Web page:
If you want to create a positive work culture, employee recognition is key! Recognizing individuals and their accomplishments will create a more creative, friendly, and welcoming environment. You can improve employee recognition and work culture at your organization by sharing these 13 employee recognition tips with your entire team.
A great way to use these employee recognition tips is to kick off each week with a quick a 10-minute team meeting. Select one of the employee recognition tips and together brainstorm specific ways to bring the tip to life. Write your tips on the board or flip chart. At nine minutes, everyone initials an activity to try in the coming week.
At next week’s meeting, review the employee recognition tip aloud. Go around the room, reporting on the activity you tried. Give brief positive recognition after each report. Plan for next week by selecting a new tip and following the steps used in meeting one.
1. Recognize progress, not just results.
• Say, “I can see you’re really working to get this done.”
• Say, “With this kind of improvement, we’ll make our goal for sure!”
2. Ask your co-workers to share their skills.
• Ask, “How do you manage your time so well?”
• Accept what you hear with respect and appreciation, and end the conversation. No judgments, comparisons, or “Wouldn’t work for me!”
• Ask, “What’s the secret of your success with picky customers?”
3. Listen actively.
• Ask, “Tell me how you pulled off that huge project on time!” Don’t offer a different way she could’ve done it.
• When you realize a colleague is talking about something he’s obviously proud of, turn away from your papers or computer so you won’t be tempted to glance at them.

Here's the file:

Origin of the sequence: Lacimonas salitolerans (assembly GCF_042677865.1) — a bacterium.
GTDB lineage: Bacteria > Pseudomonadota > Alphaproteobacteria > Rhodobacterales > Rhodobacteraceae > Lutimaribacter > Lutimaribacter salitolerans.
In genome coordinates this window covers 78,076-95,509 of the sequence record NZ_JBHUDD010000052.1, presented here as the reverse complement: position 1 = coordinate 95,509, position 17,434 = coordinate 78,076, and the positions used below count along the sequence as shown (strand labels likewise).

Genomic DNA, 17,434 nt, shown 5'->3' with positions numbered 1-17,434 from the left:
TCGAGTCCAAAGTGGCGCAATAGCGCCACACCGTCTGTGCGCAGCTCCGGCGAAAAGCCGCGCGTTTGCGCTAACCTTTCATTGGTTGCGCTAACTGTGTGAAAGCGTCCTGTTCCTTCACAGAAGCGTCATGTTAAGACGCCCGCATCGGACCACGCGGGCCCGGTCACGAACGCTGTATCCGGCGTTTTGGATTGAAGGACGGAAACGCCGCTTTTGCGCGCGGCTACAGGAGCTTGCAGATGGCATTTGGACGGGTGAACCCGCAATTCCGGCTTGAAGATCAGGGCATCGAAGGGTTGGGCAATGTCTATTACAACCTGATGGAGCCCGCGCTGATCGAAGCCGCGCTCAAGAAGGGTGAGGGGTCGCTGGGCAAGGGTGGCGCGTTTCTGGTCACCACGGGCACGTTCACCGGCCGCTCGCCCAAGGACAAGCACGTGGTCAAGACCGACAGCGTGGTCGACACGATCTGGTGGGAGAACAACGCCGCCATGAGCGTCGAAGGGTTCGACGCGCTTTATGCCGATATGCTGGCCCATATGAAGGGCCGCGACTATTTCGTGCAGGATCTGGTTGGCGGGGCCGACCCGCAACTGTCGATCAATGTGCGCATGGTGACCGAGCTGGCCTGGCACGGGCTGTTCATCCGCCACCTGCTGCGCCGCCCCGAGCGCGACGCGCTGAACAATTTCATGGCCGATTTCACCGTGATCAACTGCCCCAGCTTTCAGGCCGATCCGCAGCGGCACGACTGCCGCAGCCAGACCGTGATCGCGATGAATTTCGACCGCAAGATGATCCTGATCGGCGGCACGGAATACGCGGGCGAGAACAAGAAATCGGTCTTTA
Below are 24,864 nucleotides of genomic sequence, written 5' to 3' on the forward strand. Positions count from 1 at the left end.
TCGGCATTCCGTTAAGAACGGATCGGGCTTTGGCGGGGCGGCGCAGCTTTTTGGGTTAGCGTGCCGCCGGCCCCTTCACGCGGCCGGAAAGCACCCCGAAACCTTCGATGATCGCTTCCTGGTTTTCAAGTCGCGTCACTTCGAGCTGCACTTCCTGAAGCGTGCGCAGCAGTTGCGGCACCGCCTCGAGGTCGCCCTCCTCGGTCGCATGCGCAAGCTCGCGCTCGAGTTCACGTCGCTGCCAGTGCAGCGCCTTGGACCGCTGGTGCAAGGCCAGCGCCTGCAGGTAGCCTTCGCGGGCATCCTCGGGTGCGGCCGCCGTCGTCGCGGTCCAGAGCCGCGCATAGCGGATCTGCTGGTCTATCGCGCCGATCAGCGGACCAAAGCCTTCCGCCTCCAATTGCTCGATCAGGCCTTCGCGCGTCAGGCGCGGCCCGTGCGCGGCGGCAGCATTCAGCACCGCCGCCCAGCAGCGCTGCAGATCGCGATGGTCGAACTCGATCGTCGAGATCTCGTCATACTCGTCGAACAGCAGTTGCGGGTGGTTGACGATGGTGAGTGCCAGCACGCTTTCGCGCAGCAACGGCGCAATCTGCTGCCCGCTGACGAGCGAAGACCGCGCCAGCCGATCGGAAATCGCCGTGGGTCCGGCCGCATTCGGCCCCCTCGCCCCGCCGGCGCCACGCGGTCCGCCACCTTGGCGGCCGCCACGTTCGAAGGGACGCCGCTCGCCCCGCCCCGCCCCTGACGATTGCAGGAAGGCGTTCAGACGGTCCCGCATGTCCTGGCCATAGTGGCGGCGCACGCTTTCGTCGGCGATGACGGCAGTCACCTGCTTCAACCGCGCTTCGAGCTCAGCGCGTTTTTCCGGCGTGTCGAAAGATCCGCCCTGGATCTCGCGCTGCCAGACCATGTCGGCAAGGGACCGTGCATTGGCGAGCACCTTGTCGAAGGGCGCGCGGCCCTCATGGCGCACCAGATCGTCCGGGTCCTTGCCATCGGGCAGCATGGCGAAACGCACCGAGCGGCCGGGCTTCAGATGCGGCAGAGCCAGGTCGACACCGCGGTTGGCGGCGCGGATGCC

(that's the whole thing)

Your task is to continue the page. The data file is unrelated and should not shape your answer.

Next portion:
4. Return to the scene.
• A week after a celebration’s hoopla is over, stop by a co-worker’s work area and make a positive comment, reminding her of that accomplishment.
• Make a funny sign: “Scene of Success.” Post it in a co-worker’s space.
5. Personalize recognition.
• For a co-worker who doesn’t like public recognition, write a note or e-mail, or tell her privately in person what you like about her work.
• For a “ham,” arrange to have his name mentioned at a meeting.
6. Tattle to a supervisor.
• When someone does something you value, thank him in an e-mail, and copy his supervisor.
• Say to your boss, “Just thought you should know how helpful Heather was on this project. She saved us a lot of time.”
7. Encourage “loud and proud.”
• Ask, “Tell me some things you’ve done this year that you’re proud of.”
• Open a meeting with, “First, let’s talk about what we’ve done well this month (or week).”
8. Praise. Close mouth. Smile.
• After you’ve said, “Nice job with that order,” resist the temptation to add, “By the way, the XYZ report is overdue.”
• Handle other requests or projects at a later time.
9. Hand out nicknames.
• Say, “I dub thee ‘Cool-hand Carol’ for your calm under fire.”
• Say, “I’m going to call you ‘Stan the Man’ for always getting it done.”
• Say, “You are hereby named ‘Her Excel-lency” for teaching me to use this confounded spread sheet.”
10. Let us hear your body talk.
• Give a discreet thumbs-up to a co-worker immediately after his presentation.
• After a colleague makes a valuable comment, look at her face for two extra seconds as you let her words sink in.
• Take five minutes to walk around your department and look for behaviors to recognize. Pause with a comment and a smile.
• Take a tour of graphs, memos, or reports on bulletin boards. Use a colorful pen to write positive comments and sign them.
12. Share the credit.
• Say, “Nate’s experience showed us ….”
• Say, “This phase was turned around in no time thanks to Sherri.”
• Say, “As Lynne pointed out earlier, ….”
13. Give people reputations.
• Say, “Sam always comes prepared.”
• Say, “Cindy always goes the extra mile to make us all look good.”
• Earn a reputation for giving reputations.